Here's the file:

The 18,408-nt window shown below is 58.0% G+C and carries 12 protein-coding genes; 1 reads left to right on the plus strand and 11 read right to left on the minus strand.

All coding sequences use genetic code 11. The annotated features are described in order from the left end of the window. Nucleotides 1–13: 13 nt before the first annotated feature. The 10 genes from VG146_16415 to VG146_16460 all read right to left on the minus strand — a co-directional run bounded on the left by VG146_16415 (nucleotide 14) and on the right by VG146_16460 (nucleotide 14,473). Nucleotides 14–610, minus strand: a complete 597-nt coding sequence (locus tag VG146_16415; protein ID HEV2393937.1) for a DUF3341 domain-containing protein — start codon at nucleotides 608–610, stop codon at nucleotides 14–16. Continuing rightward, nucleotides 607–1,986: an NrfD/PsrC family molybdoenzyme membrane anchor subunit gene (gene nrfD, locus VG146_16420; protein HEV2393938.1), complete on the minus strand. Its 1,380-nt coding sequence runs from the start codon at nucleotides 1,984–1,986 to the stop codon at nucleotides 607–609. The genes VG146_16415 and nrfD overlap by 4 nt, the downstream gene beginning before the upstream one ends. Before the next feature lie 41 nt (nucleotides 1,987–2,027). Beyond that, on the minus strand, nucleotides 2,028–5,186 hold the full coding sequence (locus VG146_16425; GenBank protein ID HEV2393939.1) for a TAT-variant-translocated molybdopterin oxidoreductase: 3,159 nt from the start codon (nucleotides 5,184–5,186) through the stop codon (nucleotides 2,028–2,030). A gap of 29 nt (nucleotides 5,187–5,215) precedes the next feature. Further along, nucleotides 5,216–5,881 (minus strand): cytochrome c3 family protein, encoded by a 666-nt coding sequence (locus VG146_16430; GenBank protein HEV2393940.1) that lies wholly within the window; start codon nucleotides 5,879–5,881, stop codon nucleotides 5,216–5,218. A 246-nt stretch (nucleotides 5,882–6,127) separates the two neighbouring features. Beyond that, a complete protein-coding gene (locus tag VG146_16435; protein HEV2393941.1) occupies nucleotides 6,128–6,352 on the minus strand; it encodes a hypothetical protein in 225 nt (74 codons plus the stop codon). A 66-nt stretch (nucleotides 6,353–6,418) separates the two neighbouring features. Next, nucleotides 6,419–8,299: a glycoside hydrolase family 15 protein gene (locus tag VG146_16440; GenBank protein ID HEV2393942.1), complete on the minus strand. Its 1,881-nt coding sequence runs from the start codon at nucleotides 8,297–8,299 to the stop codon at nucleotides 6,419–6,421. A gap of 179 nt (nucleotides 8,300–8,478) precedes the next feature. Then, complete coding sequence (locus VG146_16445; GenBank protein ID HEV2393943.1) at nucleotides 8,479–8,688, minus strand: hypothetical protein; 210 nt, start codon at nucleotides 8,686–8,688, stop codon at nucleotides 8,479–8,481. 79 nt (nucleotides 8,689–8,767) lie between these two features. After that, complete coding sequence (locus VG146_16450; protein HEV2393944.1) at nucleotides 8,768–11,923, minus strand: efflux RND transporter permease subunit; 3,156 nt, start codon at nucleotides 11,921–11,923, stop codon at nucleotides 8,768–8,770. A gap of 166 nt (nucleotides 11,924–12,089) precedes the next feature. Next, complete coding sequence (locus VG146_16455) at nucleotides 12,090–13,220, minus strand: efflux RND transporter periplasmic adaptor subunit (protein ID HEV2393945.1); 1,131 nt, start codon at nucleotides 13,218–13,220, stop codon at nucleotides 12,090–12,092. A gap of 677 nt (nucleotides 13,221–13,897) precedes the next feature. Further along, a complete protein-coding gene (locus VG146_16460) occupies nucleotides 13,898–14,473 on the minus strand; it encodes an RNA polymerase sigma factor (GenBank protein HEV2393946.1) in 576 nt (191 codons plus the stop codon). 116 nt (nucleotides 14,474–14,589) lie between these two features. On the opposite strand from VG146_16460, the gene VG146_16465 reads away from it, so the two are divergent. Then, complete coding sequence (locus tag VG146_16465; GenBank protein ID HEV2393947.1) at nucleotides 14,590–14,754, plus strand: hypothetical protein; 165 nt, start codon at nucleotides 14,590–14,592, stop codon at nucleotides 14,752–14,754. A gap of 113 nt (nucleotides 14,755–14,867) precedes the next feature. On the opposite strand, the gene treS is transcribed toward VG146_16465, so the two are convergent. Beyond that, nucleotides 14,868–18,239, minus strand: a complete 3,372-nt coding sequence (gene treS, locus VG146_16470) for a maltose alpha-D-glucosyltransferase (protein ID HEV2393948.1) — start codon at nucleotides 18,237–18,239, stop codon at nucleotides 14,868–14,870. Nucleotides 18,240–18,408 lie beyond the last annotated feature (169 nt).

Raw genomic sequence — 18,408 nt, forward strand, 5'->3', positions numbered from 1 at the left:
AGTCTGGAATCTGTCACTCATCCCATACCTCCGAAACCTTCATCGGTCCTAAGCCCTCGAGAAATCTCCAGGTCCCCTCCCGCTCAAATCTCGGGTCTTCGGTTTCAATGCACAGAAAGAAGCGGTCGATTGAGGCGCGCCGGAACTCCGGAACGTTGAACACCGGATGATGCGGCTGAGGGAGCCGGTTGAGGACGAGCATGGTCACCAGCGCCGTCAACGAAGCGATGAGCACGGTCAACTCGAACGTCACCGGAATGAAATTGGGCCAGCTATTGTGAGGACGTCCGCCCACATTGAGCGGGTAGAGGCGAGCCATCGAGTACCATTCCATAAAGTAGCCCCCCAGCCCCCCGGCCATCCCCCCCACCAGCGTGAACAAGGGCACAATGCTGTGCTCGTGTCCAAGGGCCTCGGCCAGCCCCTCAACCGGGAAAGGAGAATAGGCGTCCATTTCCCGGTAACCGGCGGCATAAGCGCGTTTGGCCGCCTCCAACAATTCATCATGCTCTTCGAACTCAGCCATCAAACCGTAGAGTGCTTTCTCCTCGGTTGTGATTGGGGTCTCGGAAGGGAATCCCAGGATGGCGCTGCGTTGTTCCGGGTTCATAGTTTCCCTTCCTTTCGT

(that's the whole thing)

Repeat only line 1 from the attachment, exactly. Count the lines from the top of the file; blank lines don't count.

The 18,408-nt window shown below is 58.0% G+C and carries 12 protein-coding genes; 1 reads left to right on the plus strand and 11 read right to left on the minus strand.